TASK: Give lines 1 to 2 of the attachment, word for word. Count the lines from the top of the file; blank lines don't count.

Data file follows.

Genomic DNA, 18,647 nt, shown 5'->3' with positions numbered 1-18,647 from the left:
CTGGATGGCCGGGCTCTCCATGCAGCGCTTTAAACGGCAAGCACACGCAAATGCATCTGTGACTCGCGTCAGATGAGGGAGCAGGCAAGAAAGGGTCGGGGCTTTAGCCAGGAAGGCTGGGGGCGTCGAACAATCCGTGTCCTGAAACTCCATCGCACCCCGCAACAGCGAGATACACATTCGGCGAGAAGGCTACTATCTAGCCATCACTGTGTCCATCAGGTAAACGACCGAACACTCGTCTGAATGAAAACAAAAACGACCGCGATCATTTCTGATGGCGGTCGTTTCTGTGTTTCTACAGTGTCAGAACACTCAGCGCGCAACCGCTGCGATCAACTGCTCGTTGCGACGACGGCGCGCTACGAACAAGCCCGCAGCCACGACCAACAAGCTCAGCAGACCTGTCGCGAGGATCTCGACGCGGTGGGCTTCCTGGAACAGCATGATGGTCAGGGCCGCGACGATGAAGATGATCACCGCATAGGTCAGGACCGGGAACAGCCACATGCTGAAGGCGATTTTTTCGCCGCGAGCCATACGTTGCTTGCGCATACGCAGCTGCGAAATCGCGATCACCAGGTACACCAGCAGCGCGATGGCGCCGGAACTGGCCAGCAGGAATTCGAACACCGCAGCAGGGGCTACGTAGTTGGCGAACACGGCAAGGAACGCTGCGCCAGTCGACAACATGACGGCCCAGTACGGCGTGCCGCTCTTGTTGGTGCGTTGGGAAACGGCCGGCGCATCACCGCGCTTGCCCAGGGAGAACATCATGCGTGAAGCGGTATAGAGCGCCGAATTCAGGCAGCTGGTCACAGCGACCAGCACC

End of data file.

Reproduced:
Genomic DNA, 18,647 nt, shown 5'->3' with positions numbered 1-18,647 from the left:
CTGGATGGCCGGGCTCTCCATGCAGCGCTTTAAACGGCAAGCACACGCAAATGCATCTGTGACTCGCGTCAGATGAGGGAGCAGGCAAGAAAGGGTCGGGGCTTTAGCCAGGAAGGCTGGGGGCGTCGAACAATCCGTGTCCTGAAACTCCATCGCACCCCGCAACAGCGAGATACACATTCGGCGAGAAGGCTACTATCTAGCCATCACTGTGTCCATCAGGTAAACGACCGAACACTCGTCTGAATGAAAACAAAAACGACCGCGATCATTTCTGATGGCGGTCGTTTCTGTGTTTCTACAGTGTCAGAACACTCAGCGCGCAACCGCTGCGATCAACTGCTCGTTGCGACGACGGCGCGCTACGAACAAGCCCGCAGCCACGACCAACAAGCTCAGCAGACCTGTCGCGAGGATCTCGACGCGGTGGGCTTCCTGGAACAGCATGATGGTCAGGGCCGCGACGATGAAGATGATCACCGCATAGGTCAGGACCGGGAACAGCCACATGCTGAAGGCGATTTTTTCGCCGCGAGCCATACGTTGCTTGCGCATACGCAGCTGCGAAATCGCGATCACCAGGTACACCAGCAGCGCGATGGCGCCGGAACTGGCCAGCAGGAATTCGAACACCGCAGCAGGGGCTACGTAGTTGGCGAACACGGCAAGGAACGCTGCGCCAGTCGACAACATGACGGCCCAGTACGGCGTGCCGCTCTTGTTGGTGCGTTGGGAAACGGCCGGCGCATCACCGCGCTTGCCCAGGGAGAACATCATGCGTGAAGCGGTATAGAGCGCCGAATTCAGGCAGCTGGTCACAGCGACCAGCACC